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The Sunshine State

Thursday 17th September 2015

We woke up this morning to a grey, overcast and drizzly day. We were pleased that we had decided against a day's trip to North Stradbroke Island in favour of the more adaptable options in the city. Instead we had booked a boat trip for the morning, but we got up a bit late and so breakfast and getting ready to go out was a bit of a rushed affair. In the end the walk to the jetty was much shorter than we thought and so we arrived and boarded in plenty of time.


It was good that we hadn't had much for breakfast as tea/ coffee and scones were served as soon as we had boarded. It was still quite drizzly so initially we were the only ones who sat on the top deck but once we got underway a few more people obviously decided to brave the conditions in order to get a better view. There was one woman who was going on and on about the length of time it took for her to get health insurance approval before she got medical treatment. On and on she went, she could have saved some bucks and moaned about this on dry land! Eventually she ran out of steam and we were able to continue in relative peace.

As the river wound its way downstream we went past some more high rise office buildings and then under one of the main bridges and out into the more residential parts of the city.


There were still the remains of some of the old wharf buildings but most of them had been turned into VERY expensive apartments. There were other more modern apartment blocks and some lively old Queenslander style houses so I snapped pictures of a couple of my favourites in case I get an unexpected lottery win!


The turning point on the trip was just passed Newstead House which is the oldest surviving Brisbane house, built in 1846. As we made the return journey we were told a little bit about the numerous floods in the city including the latest one in January 2011. As we got near to the mooring, our apartment block came into view again and got a mention as the tallest building in the city although this might not last long as an even taller building is planned.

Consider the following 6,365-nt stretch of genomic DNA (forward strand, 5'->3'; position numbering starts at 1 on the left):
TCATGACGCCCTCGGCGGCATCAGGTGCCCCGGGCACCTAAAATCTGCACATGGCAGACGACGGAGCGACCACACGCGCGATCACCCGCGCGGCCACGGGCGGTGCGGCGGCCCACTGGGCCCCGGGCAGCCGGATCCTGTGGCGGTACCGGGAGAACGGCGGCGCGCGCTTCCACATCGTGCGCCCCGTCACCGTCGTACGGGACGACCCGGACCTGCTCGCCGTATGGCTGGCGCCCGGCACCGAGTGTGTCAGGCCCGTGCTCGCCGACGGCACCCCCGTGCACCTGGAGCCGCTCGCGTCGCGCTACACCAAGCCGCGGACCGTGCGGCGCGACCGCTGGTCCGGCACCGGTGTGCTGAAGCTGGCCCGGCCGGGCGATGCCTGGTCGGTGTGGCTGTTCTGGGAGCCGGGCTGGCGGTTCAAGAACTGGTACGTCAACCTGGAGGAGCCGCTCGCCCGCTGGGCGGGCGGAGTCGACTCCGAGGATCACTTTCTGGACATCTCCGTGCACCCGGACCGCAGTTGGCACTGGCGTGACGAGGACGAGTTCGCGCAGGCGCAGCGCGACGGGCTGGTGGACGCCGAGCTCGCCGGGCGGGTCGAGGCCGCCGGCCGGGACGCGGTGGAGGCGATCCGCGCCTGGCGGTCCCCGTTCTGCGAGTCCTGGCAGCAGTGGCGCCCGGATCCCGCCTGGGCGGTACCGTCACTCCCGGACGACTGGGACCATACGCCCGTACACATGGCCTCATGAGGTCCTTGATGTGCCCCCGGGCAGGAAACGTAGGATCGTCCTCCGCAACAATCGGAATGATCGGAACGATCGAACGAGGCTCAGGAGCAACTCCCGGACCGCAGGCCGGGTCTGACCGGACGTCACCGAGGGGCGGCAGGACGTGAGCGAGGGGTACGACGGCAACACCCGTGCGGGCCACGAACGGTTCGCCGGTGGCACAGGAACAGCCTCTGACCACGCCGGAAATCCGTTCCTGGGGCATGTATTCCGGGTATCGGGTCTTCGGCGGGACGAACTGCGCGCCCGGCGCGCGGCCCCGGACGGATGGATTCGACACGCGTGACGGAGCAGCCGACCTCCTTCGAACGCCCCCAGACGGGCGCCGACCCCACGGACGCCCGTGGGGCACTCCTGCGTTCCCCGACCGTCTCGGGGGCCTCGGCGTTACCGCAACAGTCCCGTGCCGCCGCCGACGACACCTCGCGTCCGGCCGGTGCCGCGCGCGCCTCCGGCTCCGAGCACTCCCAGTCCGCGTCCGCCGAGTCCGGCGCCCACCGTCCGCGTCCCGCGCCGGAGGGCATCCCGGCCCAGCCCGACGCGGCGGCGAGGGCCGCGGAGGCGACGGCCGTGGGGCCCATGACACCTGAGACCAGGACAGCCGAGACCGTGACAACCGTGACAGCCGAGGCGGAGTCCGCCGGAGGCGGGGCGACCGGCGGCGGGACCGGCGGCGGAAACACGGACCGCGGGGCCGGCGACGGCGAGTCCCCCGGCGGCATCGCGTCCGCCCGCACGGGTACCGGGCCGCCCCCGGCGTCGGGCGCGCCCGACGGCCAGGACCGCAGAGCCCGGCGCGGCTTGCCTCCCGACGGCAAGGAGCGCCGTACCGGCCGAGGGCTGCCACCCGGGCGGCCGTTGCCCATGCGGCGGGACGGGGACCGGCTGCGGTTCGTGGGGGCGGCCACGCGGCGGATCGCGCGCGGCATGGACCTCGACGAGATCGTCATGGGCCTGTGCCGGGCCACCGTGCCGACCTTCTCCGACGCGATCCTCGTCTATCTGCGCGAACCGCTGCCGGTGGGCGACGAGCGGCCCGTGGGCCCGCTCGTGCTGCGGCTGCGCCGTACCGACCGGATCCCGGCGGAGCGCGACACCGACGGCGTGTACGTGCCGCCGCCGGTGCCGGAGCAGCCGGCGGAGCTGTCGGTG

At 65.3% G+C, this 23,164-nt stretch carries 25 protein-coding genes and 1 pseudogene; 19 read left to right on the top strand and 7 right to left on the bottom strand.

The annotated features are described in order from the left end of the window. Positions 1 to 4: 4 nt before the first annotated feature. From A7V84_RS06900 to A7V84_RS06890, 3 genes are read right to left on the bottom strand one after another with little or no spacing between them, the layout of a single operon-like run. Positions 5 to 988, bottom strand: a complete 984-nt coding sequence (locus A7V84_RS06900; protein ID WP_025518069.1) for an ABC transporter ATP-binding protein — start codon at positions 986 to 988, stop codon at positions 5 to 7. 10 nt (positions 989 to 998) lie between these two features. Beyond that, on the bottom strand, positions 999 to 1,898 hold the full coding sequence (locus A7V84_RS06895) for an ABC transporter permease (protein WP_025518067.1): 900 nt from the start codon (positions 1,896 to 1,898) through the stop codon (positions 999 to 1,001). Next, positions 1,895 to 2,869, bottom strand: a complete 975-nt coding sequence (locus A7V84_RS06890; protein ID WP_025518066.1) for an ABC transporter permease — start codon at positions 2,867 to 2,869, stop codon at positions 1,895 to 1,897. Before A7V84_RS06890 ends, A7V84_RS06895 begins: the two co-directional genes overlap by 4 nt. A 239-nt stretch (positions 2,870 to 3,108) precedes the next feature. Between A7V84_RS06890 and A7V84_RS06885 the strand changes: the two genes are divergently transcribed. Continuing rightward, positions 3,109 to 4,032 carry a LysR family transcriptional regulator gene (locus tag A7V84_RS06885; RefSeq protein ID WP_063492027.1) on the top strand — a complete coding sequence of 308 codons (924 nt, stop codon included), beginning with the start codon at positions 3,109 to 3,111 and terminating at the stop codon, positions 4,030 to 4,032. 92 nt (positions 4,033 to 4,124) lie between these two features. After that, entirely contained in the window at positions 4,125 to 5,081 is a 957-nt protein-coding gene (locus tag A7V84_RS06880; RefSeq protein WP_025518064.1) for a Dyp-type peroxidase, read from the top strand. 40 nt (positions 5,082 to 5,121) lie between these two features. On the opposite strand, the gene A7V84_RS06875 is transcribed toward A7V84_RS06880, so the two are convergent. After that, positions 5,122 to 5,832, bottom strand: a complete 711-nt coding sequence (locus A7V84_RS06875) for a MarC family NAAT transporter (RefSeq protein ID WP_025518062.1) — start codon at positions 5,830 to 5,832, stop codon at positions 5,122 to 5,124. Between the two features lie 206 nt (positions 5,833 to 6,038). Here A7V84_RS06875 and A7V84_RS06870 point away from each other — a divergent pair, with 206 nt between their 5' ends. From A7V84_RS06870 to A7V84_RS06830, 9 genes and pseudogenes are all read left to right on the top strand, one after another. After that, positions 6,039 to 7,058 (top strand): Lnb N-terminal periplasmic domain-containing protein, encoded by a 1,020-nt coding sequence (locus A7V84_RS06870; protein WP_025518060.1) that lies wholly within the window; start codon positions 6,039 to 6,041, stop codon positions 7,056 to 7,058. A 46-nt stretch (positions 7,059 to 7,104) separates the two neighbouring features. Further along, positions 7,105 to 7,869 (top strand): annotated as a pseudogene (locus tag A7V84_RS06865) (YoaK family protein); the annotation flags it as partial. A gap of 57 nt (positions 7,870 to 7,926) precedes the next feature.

Once we got off the boat we decided to have another look at the southern parklands. We looked first at the Nepalese Pagoda, built by craftsmen from Katmandu for Expo 88.


We then walked through a rainforest walkway which understandably didn't in anyway match up to the real thing. I also wanted to have a better look at the city beach, which despite the weather still had a few swimmers. The area has several pools, fountains and real Aussie lifeguards although I am not sure that working there rather than one of the wilder surfing beaches would carry the same cache. I was amused by a sign warning people to keep an eye on their children in the water, headed "Lifeguards are not Babysitters". I think there is a whole blog page to be posted on Australian signs, sadly some of which I hadn't photographed. It was by now starting to rain and so ŵe decided to see if we could find somewhere for coffee. Sadly the only available choices nearby seemed to be fast food cafes, but that was fine as we were only wanting drinks. We sat down under a large umbrellas sheltering from the downpour, accompanied by a few other stoic individuals and some rather bedraggled Ibis.


After a rather lingering coffee break, the rain stopped and we made our way to GOMA (Gallery of Modern Art) which was just a short walk along the south bank, almost opposite our hotel.

Before having a look round we went and had lunch at the cafe, the food was nice and we sat outside so had a good view of the river. We then went and looked at some Of the work by Australian artist Robert MacPherson. I found some of it a little pretentious, although that may have been more about the descriptions than the art itself. We then went and looked at some Japanese work which I found much more to my taste, particularly the wooden installation by Shigeo Toya and a piece called Soul under the moon by Yayoi Kusama. This was a room with hanging coloured spheres in a reflective space with water at floor level surrounding a central podium. Only a maximum of four people were allowed in at any one time and you were shut in there for a prescribed length of time. It was quite disorientating but fascinating to experience.


By the time we had looked at these works we were happy to go back to our apartment after a quick look in the shop. I had a slightly disconcerting evening, perhaps it was the recent anniversary of 9/11 terrorist act in New York, but I suddenly had this thought of how horrendous it must be to have to jump out of such high windows. I think this was made worse by knowing that all if the windows in our apartment could open fully which seemed incredibly dangerous. I concluded that it was a great place to stay for a couple of nights but not somewhere I could live longer term.

Posted by Gill's Travels 05:06

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